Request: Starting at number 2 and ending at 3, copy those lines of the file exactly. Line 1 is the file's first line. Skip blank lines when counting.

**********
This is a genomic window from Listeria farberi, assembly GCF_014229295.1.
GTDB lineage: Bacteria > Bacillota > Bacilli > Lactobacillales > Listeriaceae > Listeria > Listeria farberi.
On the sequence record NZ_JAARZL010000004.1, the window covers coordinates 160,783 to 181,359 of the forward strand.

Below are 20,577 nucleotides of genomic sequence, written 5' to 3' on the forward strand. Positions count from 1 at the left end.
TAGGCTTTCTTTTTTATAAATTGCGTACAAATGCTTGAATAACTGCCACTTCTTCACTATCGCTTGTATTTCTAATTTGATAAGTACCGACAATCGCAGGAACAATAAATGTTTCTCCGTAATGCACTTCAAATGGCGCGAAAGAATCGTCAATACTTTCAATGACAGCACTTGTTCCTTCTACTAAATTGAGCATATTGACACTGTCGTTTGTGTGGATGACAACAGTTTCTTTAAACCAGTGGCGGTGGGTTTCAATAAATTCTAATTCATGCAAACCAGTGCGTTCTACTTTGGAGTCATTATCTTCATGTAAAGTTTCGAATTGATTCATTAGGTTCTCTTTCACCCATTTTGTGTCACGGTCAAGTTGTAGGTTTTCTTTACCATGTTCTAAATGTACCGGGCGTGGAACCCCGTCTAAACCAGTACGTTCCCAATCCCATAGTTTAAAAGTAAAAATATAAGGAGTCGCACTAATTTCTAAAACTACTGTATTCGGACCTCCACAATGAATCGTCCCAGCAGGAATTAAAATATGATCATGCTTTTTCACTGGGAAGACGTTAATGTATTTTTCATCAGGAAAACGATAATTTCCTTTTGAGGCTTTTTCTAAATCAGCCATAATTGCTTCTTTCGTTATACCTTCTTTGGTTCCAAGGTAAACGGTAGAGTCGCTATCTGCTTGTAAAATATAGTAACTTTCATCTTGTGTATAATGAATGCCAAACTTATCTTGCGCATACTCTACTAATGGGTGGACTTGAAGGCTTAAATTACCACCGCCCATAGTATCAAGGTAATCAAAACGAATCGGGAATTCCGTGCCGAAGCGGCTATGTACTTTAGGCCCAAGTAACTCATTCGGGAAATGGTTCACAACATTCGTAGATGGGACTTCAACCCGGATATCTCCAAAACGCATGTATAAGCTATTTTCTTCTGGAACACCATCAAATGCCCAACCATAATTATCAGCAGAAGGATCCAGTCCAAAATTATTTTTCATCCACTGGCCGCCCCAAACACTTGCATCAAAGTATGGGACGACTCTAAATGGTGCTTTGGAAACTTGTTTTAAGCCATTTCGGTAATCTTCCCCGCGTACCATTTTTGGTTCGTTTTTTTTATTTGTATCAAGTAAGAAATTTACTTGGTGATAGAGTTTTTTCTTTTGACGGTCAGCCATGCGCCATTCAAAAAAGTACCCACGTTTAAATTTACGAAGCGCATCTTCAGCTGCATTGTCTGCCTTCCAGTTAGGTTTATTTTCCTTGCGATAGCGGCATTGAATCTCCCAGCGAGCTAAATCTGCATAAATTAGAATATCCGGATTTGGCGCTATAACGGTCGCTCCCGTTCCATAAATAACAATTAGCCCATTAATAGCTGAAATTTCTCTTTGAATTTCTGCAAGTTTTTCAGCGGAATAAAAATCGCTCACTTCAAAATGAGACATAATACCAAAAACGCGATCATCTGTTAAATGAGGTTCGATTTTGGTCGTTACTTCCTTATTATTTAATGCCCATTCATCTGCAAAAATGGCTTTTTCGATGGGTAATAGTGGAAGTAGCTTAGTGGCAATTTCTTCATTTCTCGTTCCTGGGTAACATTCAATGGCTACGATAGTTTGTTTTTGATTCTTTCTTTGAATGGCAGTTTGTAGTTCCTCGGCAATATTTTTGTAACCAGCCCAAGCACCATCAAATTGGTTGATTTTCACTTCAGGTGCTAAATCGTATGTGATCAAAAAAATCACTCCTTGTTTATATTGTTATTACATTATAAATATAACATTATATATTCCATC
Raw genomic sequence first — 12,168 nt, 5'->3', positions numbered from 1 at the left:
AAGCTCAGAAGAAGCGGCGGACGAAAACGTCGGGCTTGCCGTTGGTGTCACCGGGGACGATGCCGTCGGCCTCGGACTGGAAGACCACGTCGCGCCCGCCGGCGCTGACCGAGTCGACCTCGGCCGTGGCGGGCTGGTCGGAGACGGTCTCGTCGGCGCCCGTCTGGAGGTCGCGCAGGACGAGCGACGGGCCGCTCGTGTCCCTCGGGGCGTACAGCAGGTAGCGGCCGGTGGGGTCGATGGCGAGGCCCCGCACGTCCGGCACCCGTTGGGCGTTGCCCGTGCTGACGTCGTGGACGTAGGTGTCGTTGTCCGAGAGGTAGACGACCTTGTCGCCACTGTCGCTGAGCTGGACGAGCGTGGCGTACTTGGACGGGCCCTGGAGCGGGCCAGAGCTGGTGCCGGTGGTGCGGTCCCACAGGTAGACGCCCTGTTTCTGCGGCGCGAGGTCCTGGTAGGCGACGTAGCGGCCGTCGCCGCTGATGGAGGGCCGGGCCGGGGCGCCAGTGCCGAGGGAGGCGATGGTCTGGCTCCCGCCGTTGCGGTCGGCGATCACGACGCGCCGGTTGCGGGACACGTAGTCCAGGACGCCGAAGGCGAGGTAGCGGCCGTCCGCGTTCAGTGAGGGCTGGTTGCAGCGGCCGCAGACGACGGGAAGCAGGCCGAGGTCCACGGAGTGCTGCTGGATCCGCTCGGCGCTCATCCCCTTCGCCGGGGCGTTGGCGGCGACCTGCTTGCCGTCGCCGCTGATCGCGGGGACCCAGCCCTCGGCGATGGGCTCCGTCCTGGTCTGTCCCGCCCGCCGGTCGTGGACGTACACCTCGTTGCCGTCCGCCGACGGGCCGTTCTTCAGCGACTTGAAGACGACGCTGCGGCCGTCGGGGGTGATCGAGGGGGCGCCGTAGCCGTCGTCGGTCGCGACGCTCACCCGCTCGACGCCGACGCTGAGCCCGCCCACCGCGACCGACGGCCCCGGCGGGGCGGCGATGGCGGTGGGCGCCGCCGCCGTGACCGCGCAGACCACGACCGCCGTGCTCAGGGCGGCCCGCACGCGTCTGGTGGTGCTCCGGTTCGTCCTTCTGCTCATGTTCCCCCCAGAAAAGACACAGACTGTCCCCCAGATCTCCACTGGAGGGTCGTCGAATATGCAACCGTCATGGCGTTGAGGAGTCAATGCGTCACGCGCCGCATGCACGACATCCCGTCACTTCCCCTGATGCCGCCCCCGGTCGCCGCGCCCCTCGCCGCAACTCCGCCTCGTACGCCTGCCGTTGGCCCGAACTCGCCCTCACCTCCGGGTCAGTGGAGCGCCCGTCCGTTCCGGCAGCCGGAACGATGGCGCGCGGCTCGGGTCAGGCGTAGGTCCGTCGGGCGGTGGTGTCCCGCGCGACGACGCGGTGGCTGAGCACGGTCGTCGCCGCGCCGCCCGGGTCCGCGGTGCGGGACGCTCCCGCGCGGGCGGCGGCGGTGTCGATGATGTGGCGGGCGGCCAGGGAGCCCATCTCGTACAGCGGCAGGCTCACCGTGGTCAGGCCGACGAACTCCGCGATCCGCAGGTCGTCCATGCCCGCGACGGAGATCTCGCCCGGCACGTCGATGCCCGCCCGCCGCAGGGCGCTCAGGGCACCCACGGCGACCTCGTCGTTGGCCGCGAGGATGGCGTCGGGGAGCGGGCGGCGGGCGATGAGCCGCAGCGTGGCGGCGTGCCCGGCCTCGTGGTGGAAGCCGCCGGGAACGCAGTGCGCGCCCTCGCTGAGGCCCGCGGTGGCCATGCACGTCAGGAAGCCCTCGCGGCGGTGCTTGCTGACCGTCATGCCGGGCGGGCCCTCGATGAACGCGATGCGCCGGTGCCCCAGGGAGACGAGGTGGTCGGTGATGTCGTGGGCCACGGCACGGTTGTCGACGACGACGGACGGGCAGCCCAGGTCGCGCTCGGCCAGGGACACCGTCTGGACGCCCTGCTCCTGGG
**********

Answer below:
GTDB lineage: Bacteria > Bacillota > Bacilli > Lactobacillales > Listeriaceae > Listeria > Listeria farberi.
On the sequence record NZ_JAARZL010000004.1, the window covers coordinates 160,783 to 181,359 of the forward strand.